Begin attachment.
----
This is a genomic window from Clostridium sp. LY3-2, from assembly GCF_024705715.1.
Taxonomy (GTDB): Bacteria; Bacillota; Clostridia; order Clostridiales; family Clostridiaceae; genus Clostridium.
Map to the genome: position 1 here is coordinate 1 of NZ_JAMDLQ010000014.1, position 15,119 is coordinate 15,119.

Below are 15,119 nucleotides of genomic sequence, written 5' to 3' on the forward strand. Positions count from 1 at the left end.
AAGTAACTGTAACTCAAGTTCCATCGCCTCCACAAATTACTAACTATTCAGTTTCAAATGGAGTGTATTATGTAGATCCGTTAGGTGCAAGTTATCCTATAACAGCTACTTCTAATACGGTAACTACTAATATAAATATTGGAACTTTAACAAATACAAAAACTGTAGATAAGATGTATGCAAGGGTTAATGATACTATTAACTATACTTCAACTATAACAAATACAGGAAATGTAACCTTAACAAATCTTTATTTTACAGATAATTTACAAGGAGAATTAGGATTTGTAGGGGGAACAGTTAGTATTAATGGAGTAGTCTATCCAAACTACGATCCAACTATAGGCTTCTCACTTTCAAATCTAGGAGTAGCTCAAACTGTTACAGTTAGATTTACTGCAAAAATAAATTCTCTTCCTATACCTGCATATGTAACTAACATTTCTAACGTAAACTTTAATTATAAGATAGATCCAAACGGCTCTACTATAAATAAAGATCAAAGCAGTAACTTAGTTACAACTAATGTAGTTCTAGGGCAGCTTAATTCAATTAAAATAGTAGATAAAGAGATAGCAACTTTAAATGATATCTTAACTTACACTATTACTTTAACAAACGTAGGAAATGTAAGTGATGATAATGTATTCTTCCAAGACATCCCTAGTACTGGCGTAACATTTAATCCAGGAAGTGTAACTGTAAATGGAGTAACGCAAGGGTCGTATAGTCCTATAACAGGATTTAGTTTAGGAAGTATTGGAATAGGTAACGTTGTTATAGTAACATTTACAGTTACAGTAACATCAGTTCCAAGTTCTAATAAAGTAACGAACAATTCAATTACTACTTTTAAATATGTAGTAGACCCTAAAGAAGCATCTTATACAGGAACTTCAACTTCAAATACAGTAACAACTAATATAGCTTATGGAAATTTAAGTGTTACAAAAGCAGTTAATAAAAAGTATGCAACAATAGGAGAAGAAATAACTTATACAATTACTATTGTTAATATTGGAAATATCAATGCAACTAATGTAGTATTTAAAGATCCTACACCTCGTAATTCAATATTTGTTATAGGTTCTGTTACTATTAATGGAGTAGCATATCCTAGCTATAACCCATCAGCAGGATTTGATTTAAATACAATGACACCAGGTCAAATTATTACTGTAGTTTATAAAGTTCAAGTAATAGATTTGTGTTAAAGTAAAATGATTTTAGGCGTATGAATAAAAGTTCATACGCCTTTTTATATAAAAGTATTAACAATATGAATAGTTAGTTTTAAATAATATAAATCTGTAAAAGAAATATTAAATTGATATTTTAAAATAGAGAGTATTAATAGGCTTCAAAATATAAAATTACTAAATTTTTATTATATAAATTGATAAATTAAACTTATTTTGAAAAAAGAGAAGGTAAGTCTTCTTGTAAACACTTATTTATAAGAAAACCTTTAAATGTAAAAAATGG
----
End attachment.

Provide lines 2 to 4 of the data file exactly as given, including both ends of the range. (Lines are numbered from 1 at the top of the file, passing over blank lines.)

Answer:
Taxonomy (GTDB): Bacteria; Bacillota; Clostridia; order Clostridiales; family Clostridiaceae; genus Clostridium.
Map to the genome: position 1 here is coordinate 1 of NZ_JAMDLQ010000014.1, position 15,119 is coordinate 15,119.

Below are 15,119 nucleotides of genomic sequence, written 5' to 3' on the forward strand. Positions count from 1 at the left end.